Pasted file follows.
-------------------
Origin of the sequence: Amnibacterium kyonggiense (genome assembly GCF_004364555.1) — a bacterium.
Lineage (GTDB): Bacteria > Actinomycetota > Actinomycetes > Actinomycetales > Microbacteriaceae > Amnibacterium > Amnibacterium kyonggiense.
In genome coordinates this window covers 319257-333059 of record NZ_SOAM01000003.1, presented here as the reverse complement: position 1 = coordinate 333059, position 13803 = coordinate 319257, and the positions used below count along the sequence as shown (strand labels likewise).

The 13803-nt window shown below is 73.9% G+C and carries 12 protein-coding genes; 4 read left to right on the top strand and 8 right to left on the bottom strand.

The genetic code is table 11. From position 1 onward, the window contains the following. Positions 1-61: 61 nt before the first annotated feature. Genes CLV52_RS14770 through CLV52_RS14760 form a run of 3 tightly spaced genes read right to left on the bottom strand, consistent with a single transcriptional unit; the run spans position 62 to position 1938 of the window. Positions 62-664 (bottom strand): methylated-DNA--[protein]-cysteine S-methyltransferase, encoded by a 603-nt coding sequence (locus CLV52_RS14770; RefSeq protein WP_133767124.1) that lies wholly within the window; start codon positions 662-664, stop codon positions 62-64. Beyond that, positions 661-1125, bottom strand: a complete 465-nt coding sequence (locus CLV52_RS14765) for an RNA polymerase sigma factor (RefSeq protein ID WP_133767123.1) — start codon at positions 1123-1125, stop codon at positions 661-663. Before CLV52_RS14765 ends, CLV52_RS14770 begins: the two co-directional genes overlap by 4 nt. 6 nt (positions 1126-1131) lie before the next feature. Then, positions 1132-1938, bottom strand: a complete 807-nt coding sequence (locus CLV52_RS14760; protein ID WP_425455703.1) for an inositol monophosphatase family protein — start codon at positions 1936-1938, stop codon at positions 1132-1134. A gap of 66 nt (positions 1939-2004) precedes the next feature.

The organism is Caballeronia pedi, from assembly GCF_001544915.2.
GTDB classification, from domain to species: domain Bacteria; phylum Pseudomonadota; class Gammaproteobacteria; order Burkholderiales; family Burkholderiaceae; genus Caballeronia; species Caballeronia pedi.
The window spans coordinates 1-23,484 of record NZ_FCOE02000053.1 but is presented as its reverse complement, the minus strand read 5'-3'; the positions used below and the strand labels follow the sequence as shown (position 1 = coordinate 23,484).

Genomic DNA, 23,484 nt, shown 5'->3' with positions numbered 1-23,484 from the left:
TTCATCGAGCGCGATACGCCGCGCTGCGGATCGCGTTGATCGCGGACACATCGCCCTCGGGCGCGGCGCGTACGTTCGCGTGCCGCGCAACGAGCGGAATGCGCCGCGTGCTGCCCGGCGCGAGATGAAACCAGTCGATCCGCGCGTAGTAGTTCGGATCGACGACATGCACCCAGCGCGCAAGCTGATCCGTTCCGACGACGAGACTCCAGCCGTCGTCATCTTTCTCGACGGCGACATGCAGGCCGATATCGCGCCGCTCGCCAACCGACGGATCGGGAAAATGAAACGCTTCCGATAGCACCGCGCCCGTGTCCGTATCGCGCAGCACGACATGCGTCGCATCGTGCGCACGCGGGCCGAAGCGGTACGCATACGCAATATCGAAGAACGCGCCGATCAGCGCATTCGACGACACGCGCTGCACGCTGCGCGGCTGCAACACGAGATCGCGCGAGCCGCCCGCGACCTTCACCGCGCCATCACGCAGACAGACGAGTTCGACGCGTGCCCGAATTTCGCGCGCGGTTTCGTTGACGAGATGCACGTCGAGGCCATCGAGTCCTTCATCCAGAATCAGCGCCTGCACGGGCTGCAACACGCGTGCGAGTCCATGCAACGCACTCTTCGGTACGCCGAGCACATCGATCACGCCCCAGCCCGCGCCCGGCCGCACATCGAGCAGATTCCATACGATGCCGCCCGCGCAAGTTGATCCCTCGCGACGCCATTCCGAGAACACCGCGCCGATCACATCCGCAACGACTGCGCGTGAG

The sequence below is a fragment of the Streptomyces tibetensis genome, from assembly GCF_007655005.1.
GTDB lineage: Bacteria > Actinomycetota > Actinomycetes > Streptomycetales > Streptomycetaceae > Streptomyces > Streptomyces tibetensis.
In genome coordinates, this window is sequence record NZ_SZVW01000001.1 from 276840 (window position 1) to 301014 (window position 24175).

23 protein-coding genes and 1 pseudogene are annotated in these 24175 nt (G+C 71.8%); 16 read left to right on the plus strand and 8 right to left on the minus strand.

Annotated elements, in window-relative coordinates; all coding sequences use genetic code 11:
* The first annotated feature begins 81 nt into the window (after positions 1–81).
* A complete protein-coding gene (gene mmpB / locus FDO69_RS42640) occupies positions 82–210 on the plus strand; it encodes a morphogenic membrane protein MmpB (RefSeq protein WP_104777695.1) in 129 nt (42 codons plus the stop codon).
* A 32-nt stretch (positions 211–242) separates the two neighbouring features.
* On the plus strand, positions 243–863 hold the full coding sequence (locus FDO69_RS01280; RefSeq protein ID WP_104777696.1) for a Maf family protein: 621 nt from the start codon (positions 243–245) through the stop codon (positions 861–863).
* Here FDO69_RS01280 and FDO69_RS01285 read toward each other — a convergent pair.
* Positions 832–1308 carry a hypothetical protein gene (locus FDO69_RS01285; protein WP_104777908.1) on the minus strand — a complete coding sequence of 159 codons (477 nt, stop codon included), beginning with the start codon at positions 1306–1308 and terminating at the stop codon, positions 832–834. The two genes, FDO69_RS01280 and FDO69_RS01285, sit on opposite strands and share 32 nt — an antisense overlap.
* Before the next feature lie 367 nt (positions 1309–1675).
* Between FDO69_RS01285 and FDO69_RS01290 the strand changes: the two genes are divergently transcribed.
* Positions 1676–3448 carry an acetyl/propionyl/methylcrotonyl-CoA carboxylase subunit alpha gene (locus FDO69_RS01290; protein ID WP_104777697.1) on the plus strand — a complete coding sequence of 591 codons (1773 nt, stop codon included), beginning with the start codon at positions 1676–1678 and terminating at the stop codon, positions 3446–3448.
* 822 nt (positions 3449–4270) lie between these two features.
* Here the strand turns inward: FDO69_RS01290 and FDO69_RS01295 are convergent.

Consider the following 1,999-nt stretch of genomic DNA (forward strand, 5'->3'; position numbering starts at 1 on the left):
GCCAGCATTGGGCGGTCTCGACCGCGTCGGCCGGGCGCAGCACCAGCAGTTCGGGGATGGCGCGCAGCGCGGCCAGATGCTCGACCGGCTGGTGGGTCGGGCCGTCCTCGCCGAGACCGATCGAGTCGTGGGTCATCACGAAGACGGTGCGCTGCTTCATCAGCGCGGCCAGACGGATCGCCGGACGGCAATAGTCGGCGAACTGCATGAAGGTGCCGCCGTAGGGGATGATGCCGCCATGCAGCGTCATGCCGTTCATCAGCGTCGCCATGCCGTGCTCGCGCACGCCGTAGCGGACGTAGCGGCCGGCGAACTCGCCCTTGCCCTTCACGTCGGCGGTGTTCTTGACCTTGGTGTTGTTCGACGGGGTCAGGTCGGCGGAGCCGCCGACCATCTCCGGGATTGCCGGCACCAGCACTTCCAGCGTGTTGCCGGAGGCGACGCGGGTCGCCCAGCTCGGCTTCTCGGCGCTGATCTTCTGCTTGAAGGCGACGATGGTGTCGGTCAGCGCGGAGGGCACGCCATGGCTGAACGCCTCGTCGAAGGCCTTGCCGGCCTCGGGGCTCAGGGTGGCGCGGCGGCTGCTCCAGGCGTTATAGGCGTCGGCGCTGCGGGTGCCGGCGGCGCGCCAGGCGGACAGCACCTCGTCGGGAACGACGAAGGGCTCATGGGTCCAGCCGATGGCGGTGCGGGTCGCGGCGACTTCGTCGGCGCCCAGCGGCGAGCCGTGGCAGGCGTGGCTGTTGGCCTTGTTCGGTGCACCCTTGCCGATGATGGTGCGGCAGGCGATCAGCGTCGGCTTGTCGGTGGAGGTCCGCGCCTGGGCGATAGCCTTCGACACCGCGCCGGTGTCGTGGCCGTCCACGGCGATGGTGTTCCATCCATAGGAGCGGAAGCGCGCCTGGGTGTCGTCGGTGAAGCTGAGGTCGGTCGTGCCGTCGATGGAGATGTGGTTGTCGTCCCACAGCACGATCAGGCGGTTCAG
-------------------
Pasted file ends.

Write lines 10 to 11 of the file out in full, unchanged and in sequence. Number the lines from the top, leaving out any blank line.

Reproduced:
TTCATCGAGCGCGATACGCCGCGCTGCGGATCGCGTTGATCGCGGACACATCGCCCTCGGGCGCGGCGCGTACGTTCGCGTGCCGCGCAACGAGCGGAATGCGCCGCGTGCTGCCCGGCGCGAGATGAAACCAGTCGATCCGCGCGTAGTAGTTCGGATCGACGACATGCACCCAGCGCGCAAGCTGATCCGTTCCGACGACGAGACTCCAGCCGTCGTCATCTTTCTCGACGGCGACATGCAGGCCGATATCGCGCCGCTCGCCAACCGACGGATCGGGAAAATGAAACGCTTCCGATAGCACCGCGCCCGTGTCCGTATCGCGCAGCACGACATGCGTCGCATCGTGCGCACGCGGGCCGAAGCGGTACGCATACGCAATATCGAAGAACGCGCCGATCAGCGCATTCGACGACACGCGCTGCACGCTGCGCGGCTGCAACACGAGATCGCGCGAGCCGCCCGCGACCTTCACCGCGCCATCACGCAGACAGACGAGTTCGACGCGTGCCCGAATTTCGCGCGCGGTTTCGTTGACGAGATGCACGTCGAGGCCATCGAGTCCTTCATCCAGAATCAGCGCCTGCACGGGCTGCAACACGCGTGCGAGTCCATGCAACGCACTCTTCGGTACGCCGAGCACATCGATCACGCCCCAGCCCGCGCCCGGCCGCACATCGAGCAGATTCCATACGATGCCGCCCGCGCAAGTTGATCCCTCGCGACGCCATTCCGAGAACACCGCGCCGATCACATCCGCAACGACTGCGCGTGAG

The sequence below is a fragment of the Streptomyces tibetensis genome, from assembly GCF_007655005.1.